Below is the article published today in the Business Day:
Excessive public sector wage growth is the problem
After more than a decade of government budget deficits, and attempts at belt tightening, the South African government has failed to consolidate its financial position. There have been spending cuts in many areas of government, but spending on wages, grants and debt have increased and the economy has been much weaker than expected. Research by the Wits Public Economy Project (PEP) shows that that the National Treasury has been overly optimistic in its assessment of the outlook for the economy and fiscus, and that spending cuts have seen a reduction in the quality and quantity of government services. Past attempts at consolidation have been painful, and PEP say we should expect that more pain is to come if government is to return the country to a semblance of fiscal stability.
PEP forecast that public debt will rise towards 80% by 2025. This is consistent with the International Monetary Fund’s (IMF) view. The IMF projects continuing budget deficits out to 2025/6 and do not project that our debt will stabilise.
This means that further fiscal consolidation is needed, implying larger spending cuts and/or higher taxes. This will weigh on our already low economic growth and further weaken service delivery.
What is government to do to balance the books and get debt under control, while still trying to stay sensitive to economic growth and the importance of supporting the poor and improving service delivery? The authors do not take a position on which expenditure categories government should focus its consolidation efforts on. Instead, they point out that there is a ‘very wide gap between government’s fiscal programme and its policy agenda needs’, stressing the importance of protecting frontline services from reforming spending programmes to make them more coherent, impactful, and affordable.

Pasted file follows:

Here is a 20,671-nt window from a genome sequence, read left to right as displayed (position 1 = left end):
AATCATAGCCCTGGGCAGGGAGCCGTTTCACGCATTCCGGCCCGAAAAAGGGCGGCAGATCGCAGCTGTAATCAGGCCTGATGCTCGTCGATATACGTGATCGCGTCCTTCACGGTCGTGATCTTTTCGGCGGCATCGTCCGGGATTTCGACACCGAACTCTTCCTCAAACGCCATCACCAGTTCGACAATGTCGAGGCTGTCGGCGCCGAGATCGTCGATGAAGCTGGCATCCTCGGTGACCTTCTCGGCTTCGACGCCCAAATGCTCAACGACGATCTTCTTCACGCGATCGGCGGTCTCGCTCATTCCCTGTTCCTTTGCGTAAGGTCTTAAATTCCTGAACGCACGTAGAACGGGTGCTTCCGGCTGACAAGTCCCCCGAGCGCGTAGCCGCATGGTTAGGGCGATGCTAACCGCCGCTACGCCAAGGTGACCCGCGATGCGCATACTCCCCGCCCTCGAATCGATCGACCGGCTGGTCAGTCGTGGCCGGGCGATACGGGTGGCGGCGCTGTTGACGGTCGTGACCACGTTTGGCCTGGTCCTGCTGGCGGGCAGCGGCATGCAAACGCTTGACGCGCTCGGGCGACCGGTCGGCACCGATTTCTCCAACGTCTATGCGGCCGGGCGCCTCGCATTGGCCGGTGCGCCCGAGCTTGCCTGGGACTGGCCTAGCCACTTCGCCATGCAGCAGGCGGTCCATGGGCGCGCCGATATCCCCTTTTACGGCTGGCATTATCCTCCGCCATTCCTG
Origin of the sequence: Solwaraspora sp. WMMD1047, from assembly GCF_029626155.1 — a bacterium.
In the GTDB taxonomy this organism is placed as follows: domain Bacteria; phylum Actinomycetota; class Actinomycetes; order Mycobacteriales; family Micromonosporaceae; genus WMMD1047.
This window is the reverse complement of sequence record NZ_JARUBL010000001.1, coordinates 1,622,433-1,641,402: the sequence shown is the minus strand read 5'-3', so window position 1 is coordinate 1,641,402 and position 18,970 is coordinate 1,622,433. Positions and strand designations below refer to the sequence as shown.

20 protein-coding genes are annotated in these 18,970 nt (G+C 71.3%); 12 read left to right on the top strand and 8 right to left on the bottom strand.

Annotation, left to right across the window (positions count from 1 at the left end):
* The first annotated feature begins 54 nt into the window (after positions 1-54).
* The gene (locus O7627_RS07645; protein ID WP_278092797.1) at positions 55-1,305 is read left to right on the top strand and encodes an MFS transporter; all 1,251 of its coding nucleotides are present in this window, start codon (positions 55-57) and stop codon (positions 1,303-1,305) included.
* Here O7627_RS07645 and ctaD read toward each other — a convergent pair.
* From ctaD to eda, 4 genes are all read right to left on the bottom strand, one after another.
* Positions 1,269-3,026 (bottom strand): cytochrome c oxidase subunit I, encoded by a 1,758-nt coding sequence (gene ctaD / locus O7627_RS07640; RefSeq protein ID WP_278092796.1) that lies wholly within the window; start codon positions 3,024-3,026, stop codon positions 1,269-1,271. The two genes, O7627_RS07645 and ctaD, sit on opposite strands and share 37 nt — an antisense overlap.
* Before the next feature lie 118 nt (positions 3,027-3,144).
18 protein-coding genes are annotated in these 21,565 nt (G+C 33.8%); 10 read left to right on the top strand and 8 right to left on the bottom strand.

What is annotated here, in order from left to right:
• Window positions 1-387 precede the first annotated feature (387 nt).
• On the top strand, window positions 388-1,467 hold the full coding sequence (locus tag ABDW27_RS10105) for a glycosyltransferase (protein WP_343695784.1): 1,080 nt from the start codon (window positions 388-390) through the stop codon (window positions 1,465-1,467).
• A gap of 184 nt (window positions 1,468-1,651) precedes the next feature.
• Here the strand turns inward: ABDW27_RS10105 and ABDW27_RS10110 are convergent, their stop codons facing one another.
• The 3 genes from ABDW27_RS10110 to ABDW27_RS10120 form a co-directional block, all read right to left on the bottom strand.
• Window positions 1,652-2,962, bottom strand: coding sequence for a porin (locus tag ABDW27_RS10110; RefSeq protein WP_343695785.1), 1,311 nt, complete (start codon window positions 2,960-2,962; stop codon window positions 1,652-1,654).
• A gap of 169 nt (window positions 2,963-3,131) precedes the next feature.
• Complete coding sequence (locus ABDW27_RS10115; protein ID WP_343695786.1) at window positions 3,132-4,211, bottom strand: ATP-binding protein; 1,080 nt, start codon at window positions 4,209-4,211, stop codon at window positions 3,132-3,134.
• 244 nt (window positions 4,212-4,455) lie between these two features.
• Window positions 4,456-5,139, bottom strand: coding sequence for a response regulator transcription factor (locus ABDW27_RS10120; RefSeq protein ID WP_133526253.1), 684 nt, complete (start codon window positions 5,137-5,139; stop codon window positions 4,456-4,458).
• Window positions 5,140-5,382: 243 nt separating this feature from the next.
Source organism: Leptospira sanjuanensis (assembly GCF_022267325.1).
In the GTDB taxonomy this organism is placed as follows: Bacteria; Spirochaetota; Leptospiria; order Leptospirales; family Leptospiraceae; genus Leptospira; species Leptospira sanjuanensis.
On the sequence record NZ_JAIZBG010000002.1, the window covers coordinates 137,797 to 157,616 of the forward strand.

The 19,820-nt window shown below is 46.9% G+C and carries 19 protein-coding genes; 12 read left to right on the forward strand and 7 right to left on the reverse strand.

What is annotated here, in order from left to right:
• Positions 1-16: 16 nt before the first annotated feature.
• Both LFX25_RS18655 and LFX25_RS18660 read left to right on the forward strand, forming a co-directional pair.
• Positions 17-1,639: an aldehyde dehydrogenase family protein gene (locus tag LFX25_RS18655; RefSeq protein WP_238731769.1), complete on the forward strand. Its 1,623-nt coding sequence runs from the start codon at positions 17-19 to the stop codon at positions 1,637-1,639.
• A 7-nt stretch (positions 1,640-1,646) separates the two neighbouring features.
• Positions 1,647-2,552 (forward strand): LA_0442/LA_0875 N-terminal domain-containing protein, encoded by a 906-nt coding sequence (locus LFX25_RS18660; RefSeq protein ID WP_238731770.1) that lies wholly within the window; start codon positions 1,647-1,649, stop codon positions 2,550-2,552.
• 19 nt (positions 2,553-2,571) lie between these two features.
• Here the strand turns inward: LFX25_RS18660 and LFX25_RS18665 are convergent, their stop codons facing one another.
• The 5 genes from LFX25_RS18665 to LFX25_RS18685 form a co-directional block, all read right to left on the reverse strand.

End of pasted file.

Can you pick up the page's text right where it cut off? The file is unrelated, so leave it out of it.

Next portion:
What are government’s options to stabilise the fiscal situation? Government spends the largest share of expenditure on wages, followed by debt-service costs. Social grants have risen strongly over recent years and now take up over 10% of expenditure, a similar proportion to total healthcare expenditure. Higher grant expenditure has helped to provide enhanced social protection and reduce inequality, but the weak economy has made it harder to maintain real per capita spending levels.
The government wage bill has grown strongly since the global financial crisis, leading to questions about whether public sector government should focus consolidation on cuts to headcount or wages. South Africa does not really stand out among middle- and high-income countries for the share of public sector employment in total, but we stand out in terms of how much we spend on the salaries of public sector workers. South Africa’s public sector wage bill was around 12% to GDP in 2017, compared to around 8% for all countries for which data are available. Wages represent about 35% of total expenditure in the public sector in South Africa, compared to a sample median of 25%. The public sector is slightly larger than in the countries in the sample, representing around 18% of total employment compared with a sample median of 15.5% across countries. This suggests that the problem has been excessive wage growth and deteriorating state capability.